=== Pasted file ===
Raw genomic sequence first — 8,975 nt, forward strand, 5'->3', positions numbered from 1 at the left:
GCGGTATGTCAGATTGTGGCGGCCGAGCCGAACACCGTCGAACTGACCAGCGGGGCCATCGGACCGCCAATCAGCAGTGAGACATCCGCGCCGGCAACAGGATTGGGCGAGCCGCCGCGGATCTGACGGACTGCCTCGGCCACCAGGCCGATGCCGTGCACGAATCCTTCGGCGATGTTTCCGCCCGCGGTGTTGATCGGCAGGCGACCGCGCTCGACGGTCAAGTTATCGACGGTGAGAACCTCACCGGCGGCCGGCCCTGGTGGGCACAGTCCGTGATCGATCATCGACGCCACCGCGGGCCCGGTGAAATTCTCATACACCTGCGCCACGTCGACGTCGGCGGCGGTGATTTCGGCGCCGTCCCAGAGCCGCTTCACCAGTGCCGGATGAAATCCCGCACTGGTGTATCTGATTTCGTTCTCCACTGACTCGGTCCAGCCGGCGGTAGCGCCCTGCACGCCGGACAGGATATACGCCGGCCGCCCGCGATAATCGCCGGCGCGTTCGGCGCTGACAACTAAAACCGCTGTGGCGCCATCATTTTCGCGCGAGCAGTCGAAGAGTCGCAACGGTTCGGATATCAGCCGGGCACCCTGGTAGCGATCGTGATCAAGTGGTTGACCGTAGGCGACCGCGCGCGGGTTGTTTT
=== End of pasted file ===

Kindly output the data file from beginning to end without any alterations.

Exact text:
Raw genomic sequence first — 8,975 nt, forward strand, 5'->3', positions numbered from 1 at the left:
GCGGTATGTCAGATTGTGGCGGCCGAGCCGAACACCGTCGAACTGACCAGCGGGGCCATCGGACCGCCAATCAGCAGTGAGACATCCGCGCCGGCAACAGGATTGGGCGAGCCGCCGCGGATCTGACGGACTGCCTCGGCCACCAGGCCGATGCCGTGCACGAATCCTTCGGCGATGTTTCCGCCCGCGGTGTTGATCGGCAGGCGACCGCGCTCGACGGTCAAGTTATCGACGGTGAGAACCTCACCGGCGGCCGGCCCTGGTGGGCACAGTCCGTGATCGATCATCGACGCCACCGCGGGCCCGGTGAAATTCTCATACACCTGCGCCACGTCGACGTCGGCGGCGGTGATTTCGGCGCCGTCCCAGAGCCGCTTCACCAGTGCCGGATGAAATCCCGCACTGGTGTATCTGATTTCGTTCTCCACTGACTCGGTCCAGCCGGCGGTAGCGCCCTGCACGCCGGACAGGATATACGCCGGCCGCCCGCGATAATCGCCGGCGCGTTCGGCGCTGACAACTAAAACCGCTGTGGCGCCATCATTTTCGCGCGAGCAGTCGAAGAGTCGCAACGGTTCGGATATCAGCCGGGCACCCTGGTAGCGATCGTGATCAAGTGGTTGACCGTAGGCGACCGCGCGCGGGTTGTTTT